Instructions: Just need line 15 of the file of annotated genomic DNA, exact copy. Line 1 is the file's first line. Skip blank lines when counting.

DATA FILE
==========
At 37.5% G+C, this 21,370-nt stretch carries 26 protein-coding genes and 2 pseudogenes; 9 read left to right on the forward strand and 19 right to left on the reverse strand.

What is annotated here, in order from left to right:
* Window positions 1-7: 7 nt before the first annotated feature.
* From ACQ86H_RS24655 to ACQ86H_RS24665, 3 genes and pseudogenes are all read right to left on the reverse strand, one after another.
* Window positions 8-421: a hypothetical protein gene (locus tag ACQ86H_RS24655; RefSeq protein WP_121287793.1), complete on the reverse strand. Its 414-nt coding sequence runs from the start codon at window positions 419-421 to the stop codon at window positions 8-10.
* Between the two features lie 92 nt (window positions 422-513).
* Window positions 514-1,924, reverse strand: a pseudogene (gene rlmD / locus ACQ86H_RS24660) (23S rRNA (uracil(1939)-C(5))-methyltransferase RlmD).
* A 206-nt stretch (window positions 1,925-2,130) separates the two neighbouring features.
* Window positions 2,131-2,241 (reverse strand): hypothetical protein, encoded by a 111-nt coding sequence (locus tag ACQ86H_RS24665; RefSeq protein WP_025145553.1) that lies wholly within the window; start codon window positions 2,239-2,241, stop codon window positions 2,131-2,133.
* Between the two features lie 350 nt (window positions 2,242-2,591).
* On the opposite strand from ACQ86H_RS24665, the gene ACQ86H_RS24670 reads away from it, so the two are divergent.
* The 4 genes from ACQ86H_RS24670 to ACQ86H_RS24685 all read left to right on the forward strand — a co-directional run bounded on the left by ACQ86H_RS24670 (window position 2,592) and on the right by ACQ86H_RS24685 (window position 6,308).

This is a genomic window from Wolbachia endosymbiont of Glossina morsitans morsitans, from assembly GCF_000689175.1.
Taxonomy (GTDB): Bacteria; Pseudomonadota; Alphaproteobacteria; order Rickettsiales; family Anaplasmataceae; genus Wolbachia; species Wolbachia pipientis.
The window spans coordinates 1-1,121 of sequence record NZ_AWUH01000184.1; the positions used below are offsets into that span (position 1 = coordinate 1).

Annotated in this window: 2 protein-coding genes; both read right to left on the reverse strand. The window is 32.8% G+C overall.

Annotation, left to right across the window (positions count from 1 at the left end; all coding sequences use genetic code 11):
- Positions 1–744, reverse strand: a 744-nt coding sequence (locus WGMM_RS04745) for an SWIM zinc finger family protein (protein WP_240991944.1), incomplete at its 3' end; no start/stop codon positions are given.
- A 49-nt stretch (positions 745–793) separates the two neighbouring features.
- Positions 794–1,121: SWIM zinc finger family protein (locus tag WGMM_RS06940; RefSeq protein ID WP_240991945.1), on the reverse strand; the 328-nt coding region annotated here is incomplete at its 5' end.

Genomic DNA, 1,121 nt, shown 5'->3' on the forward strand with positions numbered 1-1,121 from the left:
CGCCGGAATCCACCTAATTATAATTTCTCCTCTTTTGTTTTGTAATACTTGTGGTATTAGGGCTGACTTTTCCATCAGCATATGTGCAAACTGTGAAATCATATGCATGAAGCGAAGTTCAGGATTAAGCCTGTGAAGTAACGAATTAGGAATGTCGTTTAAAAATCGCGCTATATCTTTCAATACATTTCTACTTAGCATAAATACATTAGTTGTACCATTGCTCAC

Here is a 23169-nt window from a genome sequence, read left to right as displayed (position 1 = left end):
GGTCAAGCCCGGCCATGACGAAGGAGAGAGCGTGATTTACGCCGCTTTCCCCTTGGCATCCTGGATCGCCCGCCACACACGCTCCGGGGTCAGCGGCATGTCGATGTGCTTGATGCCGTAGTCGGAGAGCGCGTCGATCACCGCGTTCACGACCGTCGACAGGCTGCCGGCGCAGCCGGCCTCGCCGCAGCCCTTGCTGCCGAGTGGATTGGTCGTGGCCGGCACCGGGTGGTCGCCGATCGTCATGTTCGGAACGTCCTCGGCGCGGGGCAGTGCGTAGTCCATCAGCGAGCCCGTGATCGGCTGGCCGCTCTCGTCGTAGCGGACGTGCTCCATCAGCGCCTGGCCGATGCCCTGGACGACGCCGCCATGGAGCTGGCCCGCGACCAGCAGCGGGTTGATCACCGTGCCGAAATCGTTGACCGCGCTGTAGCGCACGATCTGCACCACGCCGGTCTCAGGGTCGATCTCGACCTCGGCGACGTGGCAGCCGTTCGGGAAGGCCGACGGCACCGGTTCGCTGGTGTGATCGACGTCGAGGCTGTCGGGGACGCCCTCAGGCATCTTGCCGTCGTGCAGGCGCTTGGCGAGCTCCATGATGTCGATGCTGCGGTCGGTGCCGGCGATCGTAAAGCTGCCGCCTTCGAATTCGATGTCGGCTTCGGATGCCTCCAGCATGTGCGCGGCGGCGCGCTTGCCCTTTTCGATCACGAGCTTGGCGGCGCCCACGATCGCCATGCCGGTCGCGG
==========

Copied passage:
The window spans coordinates 1-1,121 of sequence record NZ_AWUH01000184.1; the positions used below are offsets into that span (position 1 = coordinate 1).